Then there is always a text message to dissect in the wait for brunch and several screamed exclamations of ‘I CAN’T’. We do not solve the world’s problems over eggs but I do manage to stem the heart-palpitating fear that makes me incapable of being alone.
Then after already telling Viv I absolutely cannot hang out after brunch because I want to go for a run/do life admin/ partake in something mindful, creative, and soul-searching I will then beg her not to leave my side and will bashfully propose a pint. And so it goes that somehow it is Sunday evening, I am completely unprepared for Monday morning, have not gone to that Bikram yoga class or called my parents but instead have had four pints and am now ordering pizza in bed in lieu of the four-hour vegan curry I’d planned to batch cook.
And that is what I would be doing should I be living la vida sans corona pandemic. But I’m not. Instead, I’m talking about how to rid our two cats of the tics they are infested with and wondering if animals get earwax in their ears and if that is the real reason my dog is deaf.
I mean, if animals can get depressed, surely they can get earwax. That is how logic works. But, if that’s the case, how does one get the gunk out? Does it just build and build until it completely seals off the eardrum and, when we think our dogs or cats or horses are going deaf, they’re really just in dire need of a cotton bud? Imagine. I had this thought checking my dog for tics. Her ear flapped back and I realised it was the first time, in fourteen years of adoring her, it was the first time I’d really looked at the complex maze of her inner ear. I am a terrible dog mother.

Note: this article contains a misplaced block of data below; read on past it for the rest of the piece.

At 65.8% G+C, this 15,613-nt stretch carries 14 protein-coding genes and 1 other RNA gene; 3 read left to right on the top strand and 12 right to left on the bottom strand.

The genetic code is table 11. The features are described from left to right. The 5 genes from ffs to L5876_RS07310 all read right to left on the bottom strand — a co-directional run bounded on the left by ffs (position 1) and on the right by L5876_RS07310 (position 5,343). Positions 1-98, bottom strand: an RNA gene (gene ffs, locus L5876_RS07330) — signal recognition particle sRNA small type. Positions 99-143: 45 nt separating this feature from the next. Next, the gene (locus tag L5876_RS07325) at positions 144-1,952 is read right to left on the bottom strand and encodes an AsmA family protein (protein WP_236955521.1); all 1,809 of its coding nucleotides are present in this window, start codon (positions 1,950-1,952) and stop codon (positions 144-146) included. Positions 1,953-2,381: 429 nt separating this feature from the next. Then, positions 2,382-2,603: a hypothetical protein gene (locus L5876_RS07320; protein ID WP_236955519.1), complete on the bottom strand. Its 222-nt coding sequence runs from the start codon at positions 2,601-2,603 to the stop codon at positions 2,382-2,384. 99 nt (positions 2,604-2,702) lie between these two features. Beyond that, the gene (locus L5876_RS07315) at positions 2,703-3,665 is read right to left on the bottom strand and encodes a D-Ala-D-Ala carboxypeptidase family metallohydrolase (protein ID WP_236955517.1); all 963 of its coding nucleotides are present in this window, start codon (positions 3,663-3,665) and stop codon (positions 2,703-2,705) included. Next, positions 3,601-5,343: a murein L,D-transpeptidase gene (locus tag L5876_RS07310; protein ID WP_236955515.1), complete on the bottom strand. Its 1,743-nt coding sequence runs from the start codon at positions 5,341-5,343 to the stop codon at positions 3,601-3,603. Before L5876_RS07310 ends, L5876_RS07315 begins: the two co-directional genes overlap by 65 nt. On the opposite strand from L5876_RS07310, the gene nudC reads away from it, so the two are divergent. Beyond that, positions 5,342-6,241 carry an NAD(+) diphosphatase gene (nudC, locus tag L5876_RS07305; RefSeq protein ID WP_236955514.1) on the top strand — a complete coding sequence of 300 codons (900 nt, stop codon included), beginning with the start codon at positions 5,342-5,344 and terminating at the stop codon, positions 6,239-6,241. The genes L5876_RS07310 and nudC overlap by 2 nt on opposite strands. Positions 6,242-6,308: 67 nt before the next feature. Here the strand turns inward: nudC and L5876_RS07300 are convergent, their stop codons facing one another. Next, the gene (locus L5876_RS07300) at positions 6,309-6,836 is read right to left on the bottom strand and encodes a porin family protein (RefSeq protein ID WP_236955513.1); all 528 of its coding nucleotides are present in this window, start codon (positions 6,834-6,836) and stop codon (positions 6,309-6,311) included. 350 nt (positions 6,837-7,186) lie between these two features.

Ok, I’m going to go workout now because I’ve become this weird fitness fanatic and even though my mind keeps telling me no, my body – MY BODY – keeps telling me yes.
Until we can brunch again, stay safe, stay well, stay away from Instagram stories and the compulsion to sing into your phone. I LOVE YOU ALL.
- The solidarity hangovers create amongst siblings
- The first sip of an Aperol spritz. Actually, any sip of an Aperol spritz.
- A garden in which I can sunbathe in scanty clothing with absolutely no prying eyes or judgement from neighbours I vaguely know but never say hello to. Rural Ireland is great like that.